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Nevada Debate Moderator Allegedly Crafted Deceitful Story Linking Gubernatorial Candidate To The Spread Of COVID-19

A local publication referred to the report as 'profoundly misleading'

According to the Las Vegas Sun, Nevada’s second-largest newspaper, a journalist who moderated a Nevadan gubernatorial debate between incumbent Democrat Steve Sisolak and Republican Clark County Sheriff Joe Lombardo, “invented” a medical scandal that his Republican challenger used to damage Sisolak’s campaign.

Nevada-based writer Jon Ralston, the journalist at the center of the scandal, is accused of intentionally deceiving readers in a May 16 Pro Publica piece he co-authored with journalist Anjeanette Damon, which implicitly accuses Governor Sisolak of cronyism, and further implies that Northshore Clinical Labs, a COVID-19 testing laboratory, issued thousands of tests that returned false negatives during the height of the pandemic.

“It’s telling that his political opponents have so little to criticize him for that they have been forced to invent scandal,” the Sun wrote in their editorial board’s endorsement of Sisolak, referring to reporting from Ralston and Damon that had become a focal point of Sheriff Lombardo’s campaign which accused Sisolak of letting Nevada residents die on his watch.

“They’ve lobbed a false narrative at him claiming the Governor’s Office engaged in corruption and cronyism by approving a COVID-lab testing company that was already approved to operate in 43 other states. It’s even more telling they’re basing the accusations on a useless sample that represents less than one-tenth of 1% of all tests performed by the company.”

That endorsement followed an earlier investigative report from the Sun which analyzed Pro Publica’s reporting. According to the Sun, despite Pro Publica insinuating that the laboratory in question “missed 96% of cases,” the Vegas-based daily found that this audit only covered 51 tests out of over 70,000 conducted by the Northshore’s facilities. In essence, Ralston is accused of extrapolating that 96% of all tests performed by Northshore Clinical Labs were erroneous.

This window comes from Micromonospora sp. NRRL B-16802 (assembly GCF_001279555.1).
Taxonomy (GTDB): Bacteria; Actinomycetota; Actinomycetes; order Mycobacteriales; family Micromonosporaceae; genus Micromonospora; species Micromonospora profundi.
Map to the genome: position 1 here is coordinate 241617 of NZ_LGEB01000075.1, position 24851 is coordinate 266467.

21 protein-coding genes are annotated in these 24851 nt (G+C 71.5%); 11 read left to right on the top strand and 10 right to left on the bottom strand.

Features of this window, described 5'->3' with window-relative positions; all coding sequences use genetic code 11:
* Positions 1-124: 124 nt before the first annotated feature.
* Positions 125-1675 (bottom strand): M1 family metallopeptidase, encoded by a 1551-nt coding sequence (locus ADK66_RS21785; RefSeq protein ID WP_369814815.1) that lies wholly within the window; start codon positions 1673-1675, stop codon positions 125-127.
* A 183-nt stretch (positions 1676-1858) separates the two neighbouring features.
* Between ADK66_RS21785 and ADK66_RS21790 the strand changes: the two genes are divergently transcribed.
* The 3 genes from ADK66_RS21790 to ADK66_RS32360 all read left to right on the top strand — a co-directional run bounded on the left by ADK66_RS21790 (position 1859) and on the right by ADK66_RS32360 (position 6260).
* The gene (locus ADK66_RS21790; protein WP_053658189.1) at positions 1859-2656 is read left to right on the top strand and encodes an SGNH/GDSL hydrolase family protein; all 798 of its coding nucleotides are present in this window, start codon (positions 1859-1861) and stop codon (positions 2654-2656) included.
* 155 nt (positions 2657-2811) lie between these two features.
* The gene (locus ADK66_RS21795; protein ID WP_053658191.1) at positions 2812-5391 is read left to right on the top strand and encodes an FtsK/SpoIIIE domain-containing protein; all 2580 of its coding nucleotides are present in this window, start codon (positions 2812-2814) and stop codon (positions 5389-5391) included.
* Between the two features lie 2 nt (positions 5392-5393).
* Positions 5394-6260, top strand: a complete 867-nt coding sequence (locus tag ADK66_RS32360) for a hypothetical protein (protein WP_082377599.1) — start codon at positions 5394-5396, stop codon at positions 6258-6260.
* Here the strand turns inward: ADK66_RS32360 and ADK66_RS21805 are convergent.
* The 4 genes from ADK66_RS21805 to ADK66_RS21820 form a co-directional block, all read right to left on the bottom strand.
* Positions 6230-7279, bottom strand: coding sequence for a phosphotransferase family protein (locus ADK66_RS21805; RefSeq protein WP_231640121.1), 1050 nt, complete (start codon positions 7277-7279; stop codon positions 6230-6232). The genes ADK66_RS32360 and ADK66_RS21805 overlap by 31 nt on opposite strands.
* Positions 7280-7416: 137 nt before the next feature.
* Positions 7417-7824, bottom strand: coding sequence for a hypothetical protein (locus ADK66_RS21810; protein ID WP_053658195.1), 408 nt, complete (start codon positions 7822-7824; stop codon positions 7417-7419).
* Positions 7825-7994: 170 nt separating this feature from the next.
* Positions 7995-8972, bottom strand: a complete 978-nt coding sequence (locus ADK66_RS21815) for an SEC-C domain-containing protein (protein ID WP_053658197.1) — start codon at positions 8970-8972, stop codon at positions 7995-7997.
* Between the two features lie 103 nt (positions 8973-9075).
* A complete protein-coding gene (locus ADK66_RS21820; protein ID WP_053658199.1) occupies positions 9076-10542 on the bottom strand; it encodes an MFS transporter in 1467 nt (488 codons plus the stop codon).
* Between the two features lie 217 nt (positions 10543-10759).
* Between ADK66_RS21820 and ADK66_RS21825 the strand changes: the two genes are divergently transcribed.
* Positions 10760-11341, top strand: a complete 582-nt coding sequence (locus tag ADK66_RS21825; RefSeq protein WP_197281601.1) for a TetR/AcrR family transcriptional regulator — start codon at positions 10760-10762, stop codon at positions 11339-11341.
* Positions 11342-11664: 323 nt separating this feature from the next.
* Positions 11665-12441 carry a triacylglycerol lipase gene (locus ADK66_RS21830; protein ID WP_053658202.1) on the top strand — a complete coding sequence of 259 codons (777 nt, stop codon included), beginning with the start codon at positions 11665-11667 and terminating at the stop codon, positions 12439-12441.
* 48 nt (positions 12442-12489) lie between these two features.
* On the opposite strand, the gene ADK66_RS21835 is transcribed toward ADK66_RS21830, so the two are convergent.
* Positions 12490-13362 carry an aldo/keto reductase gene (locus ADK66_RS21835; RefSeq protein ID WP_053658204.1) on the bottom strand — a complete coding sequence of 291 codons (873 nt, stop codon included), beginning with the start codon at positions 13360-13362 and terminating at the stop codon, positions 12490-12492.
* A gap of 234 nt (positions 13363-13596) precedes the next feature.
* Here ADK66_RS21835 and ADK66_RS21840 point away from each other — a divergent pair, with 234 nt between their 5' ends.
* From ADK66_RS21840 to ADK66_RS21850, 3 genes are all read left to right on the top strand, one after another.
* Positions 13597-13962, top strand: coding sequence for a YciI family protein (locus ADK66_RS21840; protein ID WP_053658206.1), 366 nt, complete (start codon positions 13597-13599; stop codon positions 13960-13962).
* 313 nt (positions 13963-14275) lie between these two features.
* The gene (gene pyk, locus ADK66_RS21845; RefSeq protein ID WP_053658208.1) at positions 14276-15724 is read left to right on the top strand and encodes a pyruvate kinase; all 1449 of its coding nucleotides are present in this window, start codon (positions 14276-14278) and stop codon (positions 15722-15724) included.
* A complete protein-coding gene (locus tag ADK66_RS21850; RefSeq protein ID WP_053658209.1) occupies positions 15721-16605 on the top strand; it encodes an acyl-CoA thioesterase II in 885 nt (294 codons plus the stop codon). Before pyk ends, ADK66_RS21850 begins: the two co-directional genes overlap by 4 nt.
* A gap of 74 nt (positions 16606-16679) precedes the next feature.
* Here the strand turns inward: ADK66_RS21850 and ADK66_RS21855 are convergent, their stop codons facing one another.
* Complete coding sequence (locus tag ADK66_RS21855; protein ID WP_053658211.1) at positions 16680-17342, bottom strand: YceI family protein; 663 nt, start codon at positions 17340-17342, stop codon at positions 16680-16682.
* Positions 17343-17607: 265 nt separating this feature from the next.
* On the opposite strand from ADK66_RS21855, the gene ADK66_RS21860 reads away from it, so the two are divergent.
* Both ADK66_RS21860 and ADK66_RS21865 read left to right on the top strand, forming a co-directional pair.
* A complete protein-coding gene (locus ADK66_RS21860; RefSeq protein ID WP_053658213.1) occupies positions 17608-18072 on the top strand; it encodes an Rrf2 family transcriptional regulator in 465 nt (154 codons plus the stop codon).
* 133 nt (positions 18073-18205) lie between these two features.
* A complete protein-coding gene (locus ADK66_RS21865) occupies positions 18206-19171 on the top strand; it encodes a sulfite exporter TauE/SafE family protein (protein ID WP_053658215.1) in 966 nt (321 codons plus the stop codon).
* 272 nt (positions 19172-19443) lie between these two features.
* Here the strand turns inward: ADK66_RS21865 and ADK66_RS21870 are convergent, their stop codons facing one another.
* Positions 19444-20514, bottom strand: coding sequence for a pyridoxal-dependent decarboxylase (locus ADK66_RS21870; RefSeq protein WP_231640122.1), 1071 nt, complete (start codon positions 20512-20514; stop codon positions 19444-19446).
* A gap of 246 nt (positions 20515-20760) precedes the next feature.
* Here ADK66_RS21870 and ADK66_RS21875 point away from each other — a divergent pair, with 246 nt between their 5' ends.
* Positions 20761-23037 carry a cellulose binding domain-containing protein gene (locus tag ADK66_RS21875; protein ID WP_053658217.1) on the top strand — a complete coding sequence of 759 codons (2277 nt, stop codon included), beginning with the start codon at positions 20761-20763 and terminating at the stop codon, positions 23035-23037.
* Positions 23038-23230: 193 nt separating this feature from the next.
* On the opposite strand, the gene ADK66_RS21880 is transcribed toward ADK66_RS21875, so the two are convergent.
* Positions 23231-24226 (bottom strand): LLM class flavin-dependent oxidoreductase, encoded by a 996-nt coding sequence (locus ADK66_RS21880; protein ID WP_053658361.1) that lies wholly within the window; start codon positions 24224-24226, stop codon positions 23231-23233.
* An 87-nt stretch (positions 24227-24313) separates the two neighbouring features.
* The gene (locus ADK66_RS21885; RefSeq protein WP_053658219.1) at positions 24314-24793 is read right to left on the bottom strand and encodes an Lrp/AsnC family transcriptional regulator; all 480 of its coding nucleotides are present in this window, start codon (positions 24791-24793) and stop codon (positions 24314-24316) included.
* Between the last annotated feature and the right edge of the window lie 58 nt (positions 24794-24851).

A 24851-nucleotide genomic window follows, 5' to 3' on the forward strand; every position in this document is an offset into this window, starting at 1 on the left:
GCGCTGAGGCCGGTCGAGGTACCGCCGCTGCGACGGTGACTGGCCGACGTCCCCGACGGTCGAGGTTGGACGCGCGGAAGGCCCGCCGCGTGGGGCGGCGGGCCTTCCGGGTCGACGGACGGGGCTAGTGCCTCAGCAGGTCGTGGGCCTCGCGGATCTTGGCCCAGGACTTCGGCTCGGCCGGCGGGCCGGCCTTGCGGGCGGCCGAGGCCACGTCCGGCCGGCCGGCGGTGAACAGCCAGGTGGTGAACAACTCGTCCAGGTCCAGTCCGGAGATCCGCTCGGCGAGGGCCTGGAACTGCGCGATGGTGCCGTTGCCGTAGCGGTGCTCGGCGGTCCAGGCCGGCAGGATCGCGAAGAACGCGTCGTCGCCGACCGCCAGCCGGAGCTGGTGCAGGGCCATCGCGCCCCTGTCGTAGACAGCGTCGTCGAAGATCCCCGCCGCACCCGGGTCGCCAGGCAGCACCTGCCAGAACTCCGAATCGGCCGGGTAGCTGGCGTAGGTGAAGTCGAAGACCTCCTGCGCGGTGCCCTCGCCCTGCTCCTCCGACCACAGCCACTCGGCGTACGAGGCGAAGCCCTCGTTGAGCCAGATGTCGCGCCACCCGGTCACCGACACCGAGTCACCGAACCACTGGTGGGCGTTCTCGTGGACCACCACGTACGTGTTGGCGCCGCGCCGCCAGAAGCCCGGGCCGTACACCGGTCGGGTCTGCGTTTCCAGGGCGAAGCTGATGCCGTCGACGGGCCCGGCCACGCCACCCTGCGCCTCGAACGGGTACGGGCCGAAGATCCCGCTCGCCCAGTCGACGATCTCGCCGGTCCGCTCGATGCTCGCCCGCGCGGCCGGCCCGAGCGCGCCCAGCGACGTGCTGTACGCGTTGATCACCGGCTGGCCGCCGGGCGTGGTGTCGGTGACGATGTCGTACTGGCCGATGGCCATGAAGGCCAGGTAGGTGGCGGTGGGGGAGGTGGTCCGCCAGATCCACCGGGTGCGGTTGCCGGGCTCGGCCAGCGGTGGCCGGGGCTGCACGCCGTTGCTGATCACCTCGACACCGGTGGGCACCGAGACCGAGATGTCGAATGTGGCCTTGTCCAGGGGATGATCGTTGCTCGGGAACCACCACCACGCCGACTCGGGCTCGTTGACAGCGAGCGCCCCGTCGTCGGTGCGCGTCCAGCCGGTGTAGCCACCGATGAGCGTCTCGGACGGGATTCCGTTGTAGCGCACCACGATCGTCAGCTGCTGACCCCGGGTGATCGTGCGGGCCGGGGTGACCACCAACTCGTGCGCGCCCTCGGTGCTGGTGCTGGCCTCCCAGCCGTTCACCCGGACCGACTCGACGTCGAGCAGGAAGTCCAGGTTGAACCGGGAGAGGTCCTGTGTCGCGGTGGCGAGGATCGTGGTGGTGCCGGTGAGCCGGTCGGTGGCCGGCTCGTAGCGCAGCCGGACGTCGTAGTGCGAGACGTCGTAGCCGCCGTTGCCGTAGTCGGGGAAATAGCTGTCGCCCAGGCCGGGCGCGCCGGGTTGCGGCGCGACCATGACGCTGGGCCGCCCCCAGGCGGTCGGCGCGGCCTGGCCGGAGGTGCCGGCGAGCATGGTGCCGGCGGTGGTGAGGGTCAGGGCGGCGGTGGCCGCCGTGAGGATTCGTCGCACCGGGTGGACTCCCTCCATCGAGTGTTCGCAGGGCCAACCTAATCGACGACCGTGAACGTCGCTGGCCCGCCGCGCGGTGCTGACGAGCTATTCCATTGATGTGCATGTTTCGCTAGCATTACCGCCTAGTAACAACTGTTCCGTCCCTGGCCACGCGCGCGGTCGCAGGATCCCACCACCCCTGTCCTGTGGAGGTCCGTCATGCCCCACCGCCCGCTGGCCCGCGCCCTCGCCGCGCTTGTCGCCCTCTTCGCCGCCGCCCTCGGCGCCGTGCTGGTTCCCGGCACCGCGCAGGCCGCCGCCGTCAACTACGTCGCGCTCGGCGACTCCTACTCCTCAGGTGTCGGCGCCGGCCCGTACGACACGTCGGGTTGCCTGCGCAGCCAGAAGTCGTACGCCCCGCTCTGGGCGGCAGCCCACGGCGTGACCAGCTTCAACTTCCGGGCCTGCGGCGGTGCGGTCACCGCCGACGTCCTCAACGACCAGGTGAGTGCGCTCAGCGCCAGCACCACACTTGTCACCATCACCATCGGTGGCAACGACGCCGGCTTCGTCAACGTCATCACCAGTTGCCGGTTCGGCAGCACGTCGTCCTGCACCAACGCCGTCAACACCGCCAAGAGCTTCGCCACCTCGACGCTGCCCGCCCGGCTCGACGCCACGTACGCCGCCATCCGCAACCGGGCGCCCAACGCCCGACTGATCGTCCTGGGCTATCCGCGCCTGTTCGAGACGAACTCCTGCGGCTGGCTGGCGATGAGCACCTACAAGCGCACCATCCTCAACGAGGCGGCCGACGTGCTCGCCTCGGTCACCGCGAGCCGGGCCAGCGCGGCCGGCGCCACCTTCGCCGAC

The Sun, which did not take a position on the quality of the thousands of other tests processed by Northshore Clinical Labs, described the headline as “jarring” but highly improbable. According to their research, Angelo and Greg Palivos, two brothers who were contracted by Northshore Clinical Labs to collect samples, returned results that “were broadly in line with national findings that PCR tests — in this case processed by Northshore — identified more positives than antigen tests.”

The Palivos are the children of Peter Palivos, a longtime political ally of Sisolaks who has contributed thousands of dollars to his campaign since 2011, prompting his opponents to seize on the news that the Palivos family was involved in the scandal, which provided a convenient means to implicate Sisolak as a co-conspirator.

However, with such a small sample size, the Sun explained, a “single bad batch might be at fault, or even a few technicians swabbing inaccurately during collection.” In other words, these details fly “in the face of the notion that Northshore’s PCR tests were delivering false negatives on a massive scale,” according to the publication which went on to describe Ralston’s and Damon’s headline as “profoundly misleading.”

Weeks later, Ralston would go on to moderate an Oct. 2 debate between Sisolak and Lombardo, with the former taking the initiative to clarify the moderator’s reporting at Pro Publica. Ralston, in response, agreed that the reporting, which he did not acknowledge as his own, was misleading. “The 96% number is not accurate because it only involved 51 tests,” Ralston said before adding he would ask Lombardo why he was involved in spreading misinformation.

In a letter sent by the Assistant Attorney General’s office that was received by Nevada State Senator Scott Hammond in reply to his request for an investigation into Sisolak, intergovernmental affairs liaison Justin O’Connell seemed to indicate that there was no ongoing investigation into Sisolak by the Attorney General and suggested that the senator should speak to the Federal Bureau of Investigation if he had any evidence of a crime taking place. Hammond “hasn’t heard back from” the FBI according to Damon.

Ralston, whose reporting has since come under question but was previously declared the “dean of Nevada journalism,” has not returned a request for comment at the time of this report.

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